As the distributed architecture underpinning the initial Bitcoin anarcho-capitalist, libertarian project, 'blockchain' entered wider public imagination and vocabulary only very recently. Yet in a short space of time it has become more mainstream and synonymous with a spectacular variety of commercial and civic 'problem'/'solution' concepts and ideals. From commodity provenance, to electoral fraud prevention, to a wholesale decentralisation of power and the banishing of the exploitative practices of 'middlemen', blockchain stakeholders are nothing short of evangelical in their belief that it is a force for good. For these reasons and more the technology has captured the attention of entrepreneurs, venture capitalists, global corporations and governments the world over.
Blockchain may indeed offer a unique technical opportunity to change cultures of transparency and trust within cyberspace, and as ‘revolutionary’ and ‘disruptive’ has the potential to shift global socioeconomic and political conventions. But as a yet largely unregulated, solutionist-driven phenomenon, blockchain exists squarely within the boundaries of capitalist logic and reason, fast becoming central to the business models of many sources of financial and political power the technology was specifically designed to undo, and increasingly allied to neoliberal strategies with scant regard for collective, political or democratic accountability in the public interest. Regulating Blockchain casts a critical eye over the technology, its ‘ecosystem’ of stakeholders, and offers a challenge to the prevailing discourse proclaiming it to be the great techno-social enabler of our times.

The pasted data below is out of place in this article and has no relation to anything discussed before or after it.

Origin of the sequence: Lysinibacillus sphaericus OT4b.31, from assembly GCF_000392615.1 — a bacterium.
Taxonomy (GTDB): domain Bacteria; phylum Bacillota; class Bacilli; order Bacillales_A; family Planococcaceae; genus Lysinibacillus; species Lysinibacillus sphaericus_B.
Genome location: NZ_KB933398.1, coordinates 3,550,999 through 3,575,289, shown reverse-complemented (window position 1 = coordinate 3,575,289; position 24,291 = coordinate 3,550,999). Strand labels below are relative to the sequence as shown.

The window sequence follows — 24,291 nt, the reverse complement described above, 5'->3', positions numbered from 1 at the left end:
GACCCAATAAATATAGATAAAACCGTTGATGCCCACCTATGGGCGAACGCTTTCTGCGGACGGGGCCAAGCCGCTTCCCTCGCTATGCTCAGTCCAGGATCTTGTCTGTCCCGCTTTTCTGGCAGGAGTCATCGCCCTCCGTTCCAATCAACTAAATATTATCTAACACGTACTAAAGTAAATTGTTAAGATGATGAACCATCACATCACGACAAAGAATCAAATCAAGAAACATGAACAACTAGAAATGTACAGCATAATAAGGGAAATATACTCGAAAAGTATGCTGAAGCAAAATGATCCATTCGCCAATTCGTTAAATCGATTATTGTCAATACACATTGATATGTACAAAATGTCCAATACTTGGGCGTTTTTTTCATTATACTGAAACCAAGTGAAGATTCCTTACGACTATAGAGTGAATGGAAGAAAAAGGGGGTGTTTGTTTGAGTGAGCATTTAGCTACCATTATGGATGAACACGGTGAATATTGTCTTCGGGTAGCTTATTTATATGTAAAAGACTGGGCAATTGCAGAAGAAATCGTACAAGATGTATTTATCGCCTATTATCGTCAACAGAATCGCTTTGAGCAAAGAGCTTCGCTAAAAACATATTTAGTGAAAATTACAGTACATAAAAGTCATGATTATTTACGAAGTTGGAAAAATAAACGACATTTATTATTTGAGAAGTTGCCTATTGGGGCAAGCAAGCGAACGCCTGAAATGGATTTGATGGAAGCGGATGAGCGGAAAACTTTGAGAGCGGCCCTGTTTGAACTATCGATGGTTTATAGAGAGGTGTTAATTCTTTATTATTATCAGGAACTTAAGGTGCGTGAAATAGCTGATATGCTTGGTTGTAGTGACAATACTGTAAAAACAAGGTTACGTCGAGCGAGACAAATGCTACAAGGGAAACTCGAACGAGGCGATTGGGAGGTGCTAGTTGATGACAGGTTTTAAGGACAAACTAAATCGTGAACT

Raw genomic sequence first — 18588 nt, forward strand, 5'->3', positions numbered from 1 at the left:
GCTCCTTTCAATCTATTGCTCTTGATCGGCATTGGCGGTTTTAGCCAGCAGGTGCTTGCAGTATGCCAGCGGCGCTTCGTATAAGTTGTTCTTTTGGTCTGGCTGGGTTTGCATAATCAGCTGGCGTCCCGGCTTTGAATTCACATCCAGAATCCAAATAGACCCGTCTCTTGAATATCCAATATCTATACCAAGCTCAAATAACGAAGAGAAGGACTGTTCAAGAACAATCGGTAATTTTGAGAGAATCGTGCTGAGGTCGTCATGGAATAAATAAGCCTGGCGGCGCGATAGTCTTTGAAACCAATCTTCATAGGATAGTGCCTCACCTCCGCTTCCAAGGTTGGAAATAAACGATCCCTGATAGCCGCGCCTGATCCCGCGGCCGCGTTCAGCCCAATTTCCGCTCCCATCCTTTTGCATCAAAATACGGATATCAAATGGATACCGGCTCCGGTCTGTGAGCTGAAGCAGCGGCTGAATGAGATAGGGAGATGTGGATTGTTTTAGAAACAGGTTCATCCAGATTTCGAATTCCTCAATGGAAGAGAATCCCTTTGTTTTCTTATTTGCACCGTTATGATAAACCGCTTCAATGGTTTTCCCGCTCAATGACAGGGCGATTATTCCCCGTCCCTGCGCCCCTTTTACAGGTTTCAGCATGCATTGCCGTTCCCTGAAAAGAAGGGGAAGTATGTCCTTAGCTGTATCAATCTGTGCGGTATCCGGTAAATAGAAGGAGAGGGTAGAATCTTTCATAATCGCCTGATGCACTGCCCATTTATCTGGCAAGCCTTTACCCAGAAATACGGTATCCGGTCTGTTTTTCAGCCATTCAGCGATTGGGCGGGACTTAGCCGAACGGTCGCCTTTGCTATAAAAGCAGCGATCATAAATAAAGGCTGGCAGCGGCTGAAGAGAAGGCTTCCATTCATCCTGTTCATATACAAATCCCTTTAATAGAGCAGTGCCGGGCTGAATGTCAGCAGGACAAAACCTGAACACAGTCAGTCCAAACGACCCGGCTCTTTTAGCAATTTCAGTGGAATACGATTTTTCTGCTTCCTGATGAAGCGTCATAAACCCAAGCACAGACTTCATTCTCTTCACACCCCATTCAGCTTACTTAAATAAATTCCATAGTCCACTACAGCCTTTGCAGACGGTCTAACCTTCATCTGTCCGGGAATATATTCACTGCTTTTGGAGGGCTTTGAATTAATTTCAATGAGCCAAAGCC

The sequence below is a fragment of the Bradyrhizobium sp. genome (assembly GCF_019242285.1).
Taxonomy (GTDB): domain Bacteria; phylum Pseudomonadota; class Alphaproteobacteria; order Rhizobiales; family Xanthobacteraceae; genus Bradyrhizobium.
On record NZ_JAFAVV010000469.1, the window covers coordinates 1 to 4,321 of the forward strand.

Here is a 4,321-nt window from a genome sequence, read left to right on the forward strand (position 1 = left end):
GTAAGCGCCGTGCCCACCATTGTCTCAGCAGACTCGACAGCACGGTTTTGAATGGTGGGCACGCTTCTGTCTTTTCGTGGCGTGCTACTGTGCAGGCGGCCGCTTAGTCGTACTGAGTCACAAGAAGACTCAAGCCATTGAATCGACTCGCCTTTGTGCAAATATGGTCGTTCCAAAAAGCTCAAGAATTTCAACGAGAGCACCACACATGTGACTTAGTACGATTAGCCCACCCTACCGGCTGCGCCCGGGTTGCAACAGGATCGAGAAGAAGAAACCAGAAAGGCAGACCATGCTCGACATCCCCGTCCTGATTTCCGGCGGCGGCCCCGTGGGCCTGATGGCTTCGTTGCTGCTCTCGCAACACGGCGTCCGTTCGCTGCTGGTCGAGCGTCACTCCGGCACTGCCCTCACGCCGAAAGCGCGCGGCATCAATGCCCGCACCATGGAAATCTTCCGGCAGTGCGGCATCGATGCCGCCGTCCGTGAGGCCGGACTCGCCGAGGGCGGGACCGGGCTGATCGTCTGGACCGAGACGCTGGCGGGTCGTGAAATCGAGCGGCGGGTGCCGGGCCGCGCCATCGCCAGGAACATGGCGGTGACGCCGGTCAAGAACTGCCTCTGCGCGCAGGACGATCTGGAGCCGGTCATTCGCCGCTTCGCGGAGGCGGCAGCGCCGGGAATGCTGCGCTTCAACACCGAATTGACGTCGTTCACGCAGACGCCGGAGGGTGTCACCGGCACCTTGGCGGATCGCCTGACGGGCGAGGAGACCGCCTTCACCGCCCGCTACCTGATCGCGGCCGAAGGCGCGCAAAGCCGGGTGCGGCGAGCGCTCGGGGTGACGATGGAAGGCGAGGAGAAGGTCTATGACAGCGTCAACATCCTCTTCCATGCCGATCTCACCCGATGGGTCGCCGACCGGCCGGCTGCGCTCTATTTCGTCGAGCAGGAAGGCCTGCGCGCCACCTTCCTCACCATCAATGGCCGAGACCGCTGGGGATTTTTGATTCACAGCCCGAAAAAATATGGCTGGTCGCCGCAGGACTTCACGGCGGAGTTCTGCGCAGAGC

Table of Contents
Part I Regulating blockchain
Interlude I: Supplementing the memory economic: … Wampum, memex, transcopyright, blockchain …
2 A regulatory conundrum
3 Regulatory tradition
4 Blockchain the regulator
Interlude II: Regulatory technology: Louis-Sebastien Mercier’s tax trunk
PART II Critical perspectives
5 Setting the scene
Interlude III: Anarchic technologies for anarchic economies: the ‘yellow trade’ of the Yorkshire coiners
6 Blockchain as an ethics of neoliberal political economy
7 The psycho-politics of blockchain
Interlude IV: A dangerous lack of law: man with machine in Kurt Vonnegut’s Player Piano
8 Critical regulation
Robert Herian is based in the Law School at The Open University. His teaching and research focus on private law, psychoanalysis, social, economic and political philosophy, and cultural theory.